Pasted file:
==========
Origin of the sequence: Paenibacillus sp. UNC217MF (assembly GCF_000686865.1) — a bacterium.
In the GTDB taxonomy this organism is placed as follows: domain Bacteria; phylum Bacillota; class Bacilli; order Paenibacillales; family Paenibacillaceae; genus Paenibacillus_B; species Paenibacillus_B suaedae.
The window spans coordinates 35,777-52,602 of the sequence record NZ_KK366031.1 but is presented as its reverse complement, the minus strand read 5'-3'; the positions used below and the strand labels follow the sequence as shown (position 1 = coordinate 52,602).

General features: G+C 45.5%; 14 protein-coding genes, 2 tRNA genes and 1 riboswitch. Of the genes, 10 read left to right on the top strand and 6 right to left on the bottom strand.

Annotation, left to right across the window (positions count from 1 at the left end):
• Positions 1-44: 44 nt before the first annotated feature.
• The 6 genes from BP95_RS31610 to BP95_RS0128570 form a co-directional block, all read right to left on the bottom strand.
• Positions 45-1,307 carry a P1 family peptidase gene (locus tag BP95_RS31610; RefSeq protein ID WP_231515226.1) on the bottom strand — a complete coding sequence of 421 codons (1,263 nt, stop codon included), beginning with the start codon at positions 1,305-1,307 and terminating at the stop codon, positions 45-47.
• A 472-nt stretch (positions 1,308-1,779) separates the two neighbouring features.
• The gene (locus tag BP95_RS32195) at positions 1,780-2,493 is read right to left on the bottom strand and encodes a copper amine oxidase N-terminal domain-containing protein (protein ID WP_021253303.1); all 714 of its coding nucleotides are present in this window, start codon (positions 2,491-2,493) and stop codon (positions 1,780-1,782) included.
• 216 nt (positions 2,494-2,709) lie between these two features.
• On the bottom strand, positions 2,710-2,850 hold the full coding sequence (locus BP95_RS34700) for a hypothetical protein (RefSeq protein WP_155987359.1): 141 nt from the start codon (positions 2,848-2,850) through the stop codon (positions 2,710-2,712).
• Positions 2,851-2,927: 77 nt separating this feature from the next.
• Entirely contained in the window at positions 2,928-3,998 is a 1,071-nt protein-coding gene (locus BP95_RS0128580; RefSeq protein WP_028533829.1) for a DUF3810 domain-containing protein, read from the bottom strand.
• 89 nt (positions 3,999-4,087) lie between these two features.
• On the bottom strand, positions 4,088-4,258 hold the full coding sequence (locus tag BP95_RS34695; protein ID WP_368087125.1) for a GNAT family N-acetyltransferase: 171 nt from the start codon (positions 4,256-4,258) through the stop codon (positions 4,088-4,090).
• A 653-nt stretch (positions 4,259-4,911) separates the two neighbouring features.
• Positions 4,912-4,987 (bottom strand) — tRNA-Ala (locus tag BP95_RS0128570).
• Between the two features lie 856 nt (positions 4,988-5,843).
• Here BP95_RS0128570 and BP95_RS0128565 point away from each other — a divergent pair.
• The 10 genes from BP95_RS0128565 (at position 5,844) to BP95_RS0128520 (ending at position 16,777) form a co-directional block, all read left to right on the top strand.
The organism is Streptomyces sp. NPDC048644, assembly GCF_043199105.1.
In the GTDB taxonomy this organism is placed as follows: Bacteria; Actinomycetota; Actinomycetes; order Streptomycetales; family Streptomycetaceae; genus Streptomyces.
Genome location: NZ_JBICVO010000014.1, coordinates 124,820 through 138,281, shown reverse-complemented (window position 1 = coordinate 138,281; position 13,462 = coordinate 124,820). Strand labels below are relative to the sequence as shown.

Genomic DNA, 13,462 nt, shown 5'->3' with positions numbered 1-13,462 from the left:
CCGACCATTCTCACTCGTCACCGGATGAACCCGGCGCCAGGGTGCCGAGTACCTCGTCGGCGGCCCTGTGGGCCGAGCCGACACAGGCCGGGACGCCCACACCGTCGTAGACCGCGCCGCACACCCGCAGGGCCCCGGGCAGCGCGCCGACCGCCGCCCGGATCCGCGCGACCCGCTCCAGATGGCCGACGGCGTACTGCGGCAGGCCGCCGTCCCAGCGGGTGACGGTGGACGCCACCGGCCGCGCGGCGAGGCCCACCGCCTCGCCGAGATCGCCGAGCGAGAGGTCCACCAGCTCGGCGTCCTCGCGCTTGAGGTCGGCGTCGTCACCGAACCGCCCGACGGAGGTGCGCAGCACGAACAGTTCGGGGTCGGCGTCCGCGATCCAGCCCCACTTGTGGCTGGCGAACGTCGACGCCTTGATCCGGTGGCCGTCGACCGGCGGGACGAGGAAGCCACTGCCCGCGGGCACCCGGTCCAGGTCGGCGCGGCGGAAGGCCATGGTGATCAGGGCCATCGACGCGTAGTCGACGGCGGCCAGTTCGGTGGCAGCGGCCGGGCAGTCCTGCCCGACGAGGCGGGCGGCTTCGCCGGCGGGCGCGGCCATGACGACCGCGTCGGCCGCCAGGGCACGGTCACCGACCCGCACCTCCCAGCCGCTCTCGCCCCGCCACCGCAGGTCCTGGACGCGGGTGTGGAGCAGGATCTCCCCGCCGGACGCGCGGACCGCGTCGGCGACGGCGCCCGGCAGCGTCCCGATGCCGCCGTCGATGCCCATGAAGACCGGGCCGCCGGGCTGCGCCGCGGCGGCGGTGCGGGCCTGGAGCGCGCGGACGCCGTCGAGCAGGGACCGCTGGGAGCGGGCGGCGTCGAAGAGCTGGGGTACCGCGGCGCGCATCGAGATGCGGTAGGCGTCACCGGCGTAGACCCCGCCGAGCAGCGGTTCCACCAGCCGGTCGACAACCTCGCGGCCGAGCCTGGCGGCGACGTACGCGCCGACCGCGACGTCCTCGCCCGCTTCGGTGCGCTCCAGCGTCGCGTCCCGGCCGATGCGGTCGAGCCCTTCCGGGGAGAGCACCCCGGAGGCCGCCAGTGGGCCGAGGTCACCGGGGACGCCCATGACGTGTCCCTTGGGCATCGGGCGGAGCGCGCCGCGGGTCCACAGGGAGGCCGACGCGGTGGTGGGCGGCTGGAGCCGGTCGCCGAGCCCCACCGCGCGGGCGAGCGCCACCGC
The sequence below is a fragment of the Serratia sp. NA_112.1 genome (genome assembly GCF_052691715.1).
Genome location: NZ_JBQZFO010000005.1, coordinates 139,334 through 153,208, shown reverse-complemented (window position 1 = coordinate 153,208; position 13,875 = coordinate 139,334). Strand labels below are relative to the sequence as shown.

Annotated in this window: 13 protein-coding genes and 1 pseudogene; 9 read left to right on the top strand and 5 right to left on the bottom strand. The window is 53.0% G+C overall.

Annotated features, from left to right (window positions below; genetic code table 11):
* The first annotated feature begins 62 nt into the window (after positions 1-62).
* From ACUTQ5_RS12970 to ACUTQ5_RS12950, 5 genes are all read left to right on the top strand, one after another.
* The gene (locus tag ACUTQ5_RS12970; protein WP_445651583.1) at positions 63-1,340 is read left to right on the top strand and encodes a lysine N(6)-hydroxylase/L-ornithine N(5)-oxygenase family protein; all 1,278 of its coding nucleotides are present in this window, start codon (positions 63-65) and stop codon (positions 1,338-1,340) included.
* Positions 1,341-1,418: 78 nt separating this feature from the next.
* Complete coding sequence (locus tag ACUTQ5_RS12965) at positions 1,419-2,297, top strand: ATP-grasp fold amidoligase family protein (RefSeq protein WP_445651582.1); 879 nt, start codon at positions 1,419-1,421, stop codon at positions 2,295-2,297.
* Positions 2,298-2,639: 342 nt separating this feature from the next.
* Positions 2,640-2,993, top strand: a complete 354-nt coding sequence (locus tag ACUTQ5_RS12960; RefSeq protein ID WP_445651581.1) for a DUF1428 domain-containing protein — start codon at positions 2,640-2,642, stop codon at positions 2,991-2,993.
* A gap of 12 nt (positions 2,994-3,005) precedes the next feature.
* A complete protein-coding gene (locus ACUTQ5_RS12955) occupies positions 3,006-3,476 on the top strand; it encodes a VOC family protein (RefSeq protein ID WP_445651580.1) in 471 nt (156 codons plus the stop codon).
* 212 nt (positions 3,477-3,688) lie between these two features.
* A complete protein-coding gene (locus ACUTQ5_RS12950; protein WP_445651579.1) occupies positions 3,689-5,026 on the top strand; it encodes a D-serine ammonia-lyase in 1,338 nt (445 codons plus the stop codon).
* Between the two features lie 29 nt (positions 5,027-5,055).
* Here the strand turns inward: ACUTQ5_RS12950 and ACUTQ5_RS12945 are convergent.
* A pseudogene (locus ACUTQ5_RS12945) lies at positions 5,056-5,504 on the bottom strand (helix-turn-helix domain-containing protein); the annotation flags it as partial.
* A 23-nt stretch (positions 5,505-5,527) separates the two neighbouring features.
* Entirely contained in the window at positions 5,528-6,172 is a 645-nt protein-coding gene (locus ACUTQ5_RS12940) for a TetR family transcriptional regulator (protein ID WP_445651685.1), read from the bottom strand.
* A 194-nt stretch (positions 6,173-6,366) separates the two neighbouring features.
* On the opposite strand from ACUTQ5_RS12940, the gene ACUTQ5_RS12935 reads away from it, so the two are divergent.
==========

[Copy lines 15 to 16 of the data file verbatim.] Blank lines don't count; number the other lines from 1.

• 89 nt (positions 3,999-4,087) lie between these two features.
• On the bottom strand, positions 4,088-4,258 hold the full coding sequence (locus tag BP95_RS34695; protein ID WP_368087125.1) for a GNAT family N-acetyltransferase: 171 nt from the start codon (positions 4,256-4,258) through the stop codon (positions 4,088-4,090).